They say that we’re greedy but could they cope with £9,000 being loped off their wages overnight? Could they turn a blind eye to the safety abuses we see day in, day out?

 


See also:

The Daily Mail’s poisonous lies must be fought by all trade unionists 23 Sep 2011

BA/Unite resolution shows civilised negotiation has worked 13 May 2011

The BA cabin crew dispute: The view from the shop floor 10 Jan 2011

Our union balloting laws stem from the Tories’ love for all things Hayek 23 Sep 2010

The CBI’s anti-strike rhetoric is anti-democratic 5 Jul 2010


 

Unlike water or gas, there is no regulator in fuel. The market rules. There is nothing requiring government to ensure supply is stable and safe. There are no minimum standards governing what the industry should do. This is why the industry is in danger of descending into chaos.

It is ripe for attack by cowboy operators, the small companies who hire and fire drivers, paying them £8-£9 per hour for a job they know ought to be paid £15 per hour.

The only way these low cost operators can turn a profit is to cut back on working conditions. Take training. A good contractor will provide 10-12 days’ training each year. These may be refresher courses for experienced drivers but on top of that, there will be two tests per year for competency; written tests, a driving assessment, and manual handling will be tested too. That’s the sort of training that gives reassurance to the public there is a professional behind the wheel.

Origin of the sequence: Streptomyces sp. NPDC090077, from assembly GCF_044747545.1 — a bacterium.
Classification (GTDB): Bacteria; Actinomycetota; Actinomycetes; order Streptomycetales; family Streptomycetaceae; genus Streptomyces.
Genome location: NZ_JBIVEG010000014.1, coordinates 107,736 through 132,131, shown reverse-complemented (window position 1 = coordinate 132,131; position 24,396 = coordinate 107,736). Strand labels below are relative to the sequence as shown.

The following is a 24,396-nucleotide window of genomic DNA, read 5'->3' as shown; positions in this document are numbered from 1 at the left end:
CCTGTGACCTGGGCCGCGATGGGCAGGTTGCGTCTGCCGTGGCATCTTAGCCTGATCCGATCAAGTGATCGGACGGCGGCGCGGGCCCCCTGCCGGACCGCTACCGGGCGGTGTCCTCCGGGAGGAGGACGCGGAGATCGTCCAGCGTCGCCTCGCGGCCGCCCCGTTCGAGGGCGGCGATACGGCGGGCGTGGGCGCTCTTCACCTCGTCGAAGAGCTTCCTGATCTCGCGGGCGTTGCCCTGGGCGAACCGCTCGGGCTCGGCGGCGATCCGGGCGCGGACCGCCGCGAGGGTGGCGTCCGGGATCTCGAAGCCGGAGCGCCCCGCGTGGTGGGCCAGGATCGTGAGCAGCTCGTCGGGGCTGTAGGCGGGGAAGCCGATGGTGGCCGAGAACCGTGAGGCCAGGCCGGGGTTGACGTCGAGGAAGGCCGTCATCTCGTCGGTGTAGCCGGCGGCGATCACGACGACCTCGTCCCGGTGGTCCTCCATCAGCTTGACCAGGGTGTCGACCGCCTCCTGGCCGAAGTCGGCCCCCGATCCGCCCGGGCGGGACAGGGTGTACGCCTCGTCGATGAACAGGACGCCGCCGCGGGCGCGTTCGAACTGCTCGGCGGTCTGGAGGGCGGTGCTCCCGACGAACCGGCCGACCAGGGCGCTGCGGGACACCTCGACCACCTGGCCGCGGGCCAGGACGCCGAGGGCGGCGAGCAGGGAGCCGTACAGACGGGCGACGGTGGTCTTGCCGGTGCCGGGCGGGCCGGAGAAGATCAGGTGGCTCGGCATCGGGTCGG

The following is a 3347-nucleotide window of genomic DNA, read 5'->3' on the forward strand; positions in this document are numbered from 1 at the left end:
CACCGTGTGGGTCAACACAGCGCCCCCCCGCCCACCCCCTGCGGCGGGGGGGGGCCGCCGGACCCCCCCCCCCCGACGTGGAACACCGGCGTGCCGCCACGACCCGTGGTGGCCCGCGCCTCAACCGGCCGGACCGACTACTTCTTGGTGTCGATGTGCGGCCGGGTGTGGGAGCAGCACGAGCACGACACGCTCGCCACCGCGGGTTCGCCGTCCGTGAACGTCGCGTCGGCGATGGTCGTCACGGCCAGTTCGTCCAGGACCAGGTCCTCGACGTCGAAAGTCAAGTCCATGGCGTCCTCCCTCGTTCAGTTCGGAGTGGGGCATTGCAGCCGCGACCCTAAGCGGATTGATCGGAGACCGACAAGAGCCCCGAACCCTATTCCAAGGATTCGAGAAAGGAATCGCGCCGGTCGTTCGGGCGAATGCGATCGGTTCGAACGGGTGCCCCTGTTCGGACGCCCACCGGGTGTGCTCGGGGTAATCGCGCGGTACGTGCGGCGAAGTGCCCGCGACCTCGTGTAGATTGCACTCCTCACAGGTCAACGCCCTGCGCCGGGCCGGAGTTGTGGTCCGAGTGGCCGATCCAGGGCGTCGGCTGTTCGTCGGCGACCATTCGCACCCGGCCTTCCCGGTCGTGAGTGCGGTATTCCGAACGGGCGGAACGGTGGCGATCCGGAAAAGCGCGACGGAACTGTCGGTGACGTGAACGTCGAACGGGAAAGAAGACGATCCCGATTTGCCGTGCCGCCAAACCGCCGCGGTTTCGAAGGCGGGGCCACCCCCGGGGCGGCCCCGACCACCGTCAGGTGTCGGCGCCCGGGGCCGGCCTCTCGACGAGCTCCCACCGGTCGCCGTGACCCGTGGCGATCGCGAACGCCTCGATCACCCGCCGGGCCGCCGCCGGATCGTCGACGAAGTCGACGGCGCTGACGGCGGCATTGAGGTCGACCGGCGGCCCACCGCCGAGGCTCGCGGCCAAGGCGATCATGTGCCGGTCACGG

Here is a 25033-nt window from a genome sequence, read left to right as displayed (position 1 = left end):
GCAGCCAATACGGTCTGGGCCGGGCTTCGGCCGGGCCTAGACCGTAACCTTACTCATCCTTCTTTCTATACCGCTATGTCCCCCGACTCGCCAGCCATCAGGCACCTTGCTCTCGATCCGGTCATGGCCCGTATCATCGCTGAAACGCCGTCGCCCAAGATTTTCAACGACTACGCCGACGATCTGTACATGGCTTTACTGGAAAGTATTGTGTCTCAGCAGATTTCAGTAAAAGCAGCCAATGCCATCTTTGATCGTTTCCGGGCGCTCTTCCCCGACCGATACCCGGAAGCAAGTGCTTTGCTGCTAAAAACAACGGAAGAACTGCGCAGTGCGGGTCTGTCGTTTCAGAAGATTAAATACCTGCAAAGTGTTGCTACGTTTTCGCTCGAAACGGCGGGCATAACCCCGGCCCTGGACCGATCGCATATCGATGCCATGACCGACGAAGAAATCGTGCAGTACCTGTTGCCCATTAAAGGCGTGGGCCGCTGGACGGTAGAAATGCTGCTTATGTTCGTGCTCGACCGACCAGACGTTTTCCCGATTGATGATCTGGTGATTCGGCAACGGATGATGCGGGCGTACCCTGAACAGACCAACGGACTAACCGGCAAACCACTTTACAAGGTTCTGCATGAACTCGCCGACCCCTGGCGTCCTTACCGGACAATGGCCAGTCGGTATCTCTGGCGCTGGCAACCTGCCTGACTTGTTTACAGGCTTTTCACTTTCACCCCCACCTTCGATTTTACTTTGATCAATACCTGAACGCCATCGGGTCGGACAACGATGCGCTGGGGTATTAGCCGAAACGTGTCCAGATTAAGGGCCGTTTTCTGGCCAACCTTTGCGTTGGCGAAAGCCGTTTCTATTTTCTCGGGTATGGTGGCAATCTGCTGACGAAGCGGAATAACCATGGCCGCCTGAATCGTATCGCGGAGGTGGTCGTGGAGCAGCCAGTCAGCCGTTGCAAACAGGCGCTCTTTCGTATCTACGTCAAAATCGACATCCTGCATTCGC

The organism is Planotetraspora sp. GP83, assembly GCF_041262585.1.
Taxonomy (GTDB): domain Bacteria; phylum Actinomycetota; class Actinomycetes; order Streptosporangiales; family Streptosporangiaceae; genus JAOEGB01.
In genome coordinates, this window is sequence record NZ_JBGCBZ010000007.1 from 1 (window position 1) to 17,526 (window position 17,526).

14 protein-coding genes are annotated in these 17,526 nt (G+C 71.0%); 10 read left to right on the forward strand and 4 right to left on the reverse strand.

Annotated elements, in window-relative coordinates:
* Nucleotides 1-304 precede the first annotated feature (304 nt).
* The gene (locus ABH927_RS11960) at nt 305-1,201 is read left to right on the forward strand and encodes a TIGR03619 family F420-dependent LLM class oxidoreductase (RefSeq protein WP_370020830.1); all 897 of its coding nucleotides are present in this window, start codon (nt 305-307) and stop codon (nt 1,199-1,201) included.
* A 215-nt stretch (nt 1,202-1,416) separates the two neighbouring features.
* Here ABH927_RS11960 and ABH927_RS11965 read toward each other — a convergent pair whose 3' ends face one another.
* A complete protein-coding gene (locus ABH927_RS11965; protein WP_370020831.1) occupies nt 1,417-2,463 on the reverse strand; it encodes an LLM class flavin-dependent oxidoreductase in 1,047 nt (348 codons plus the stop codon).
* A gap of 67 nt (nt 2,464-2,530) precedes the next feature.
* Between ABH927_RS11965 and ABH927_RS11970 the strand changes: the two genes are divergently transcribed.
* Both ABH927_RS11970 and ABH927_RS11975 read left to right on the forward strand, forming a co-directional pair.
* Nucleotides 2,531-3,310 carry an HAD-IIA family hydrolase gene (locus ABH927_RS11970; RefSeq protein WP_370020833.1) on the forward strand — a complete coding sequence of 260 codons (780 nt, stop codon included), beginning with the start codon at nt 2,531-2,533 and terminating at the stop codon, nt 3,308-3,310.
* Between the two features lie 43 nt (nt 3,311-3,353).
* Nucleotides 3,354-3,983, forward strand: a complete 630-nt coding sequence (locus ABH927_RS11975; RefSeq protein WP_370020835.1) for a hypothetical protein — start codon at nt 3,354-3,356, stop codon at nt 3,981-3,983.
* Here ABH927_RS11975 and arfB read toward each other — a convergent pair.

It is certainly not a job that can be learned over night. Twenty years ago three months would be set aside to fully train a driver but industry fragmentation has pushed this down and down. Now we’ve got guys loading trucks not knowing what product is what. “Which one is unleaded?” I’ve been asked by someone about to take £50,000 worth of flammable liquid onto a public highway.

One time, a low cost driver even asked me how to unload the truck. He had only just been trained the day before, only just got his HGV licence – he had been driving buses previously.